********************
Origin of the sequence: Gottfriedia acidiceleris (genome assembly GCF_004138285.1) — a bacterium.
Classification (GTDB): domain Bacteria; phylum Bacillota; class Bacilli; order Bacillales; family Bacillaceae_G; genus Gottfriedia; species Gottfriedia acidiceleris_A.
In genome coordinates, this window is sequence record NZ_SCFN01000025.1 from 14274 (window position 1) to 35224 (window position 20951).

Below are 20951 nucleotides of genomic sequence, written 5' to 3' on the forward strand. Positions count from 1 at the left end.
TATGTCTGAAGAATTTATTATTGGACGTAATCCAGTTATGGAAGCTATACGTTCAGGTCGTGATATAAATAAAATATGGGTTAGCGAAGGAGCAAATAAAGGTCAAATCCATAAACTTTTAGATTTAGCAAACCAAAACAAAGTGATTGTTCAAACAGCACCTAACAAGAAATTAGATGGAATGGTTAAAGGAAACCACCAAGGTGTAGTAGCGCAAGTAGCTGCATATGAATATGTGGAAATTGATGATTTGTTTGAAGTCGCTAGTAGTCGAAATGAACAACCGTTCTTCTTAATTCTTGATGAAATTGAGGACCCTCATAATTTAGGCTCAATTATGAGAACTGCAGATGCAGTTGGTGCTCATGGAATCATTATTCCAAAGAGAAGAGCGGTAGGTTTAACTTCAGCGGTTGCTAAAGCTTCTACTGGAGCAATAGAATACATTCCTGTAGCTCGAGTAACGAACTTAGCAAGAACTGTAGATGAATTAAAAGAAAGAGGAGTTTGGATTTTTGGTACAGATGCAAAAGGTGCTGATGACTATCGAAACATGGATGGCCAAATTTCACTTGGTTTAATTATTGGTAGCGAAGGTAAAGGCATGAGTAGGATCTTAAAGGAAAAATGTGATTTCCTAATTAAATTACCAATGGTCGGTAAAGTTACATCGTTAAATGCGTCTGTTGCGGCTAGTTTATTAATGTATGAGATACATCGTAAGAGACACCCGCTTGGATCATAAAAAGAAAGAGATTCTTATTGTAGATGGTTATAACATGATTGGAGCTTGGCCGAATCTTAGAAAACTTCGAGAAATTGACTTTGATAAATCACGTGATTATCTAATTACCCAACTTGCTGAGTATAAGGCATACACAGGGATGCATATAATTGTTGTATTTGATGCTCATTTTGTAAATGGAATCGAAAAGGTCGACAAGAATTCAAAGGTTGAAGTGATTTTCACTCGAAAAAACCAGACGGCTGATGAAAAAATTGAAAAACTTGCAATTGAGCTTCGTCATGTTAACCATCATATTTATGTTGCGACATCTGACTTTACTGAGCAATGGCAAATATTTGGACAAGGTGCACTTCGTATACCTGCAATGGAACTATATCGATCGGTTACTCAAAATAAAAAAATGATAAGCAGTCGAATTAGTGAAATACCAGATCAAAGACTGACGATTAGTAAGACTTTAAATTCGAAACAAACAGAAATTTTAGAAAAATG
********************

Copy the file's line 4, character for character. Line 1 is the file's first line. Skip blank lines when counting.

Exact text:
Below are 20951 nucleotides of genomic sequence, written 5' to 3' on the forward strand. Positions count from 1 at the left end.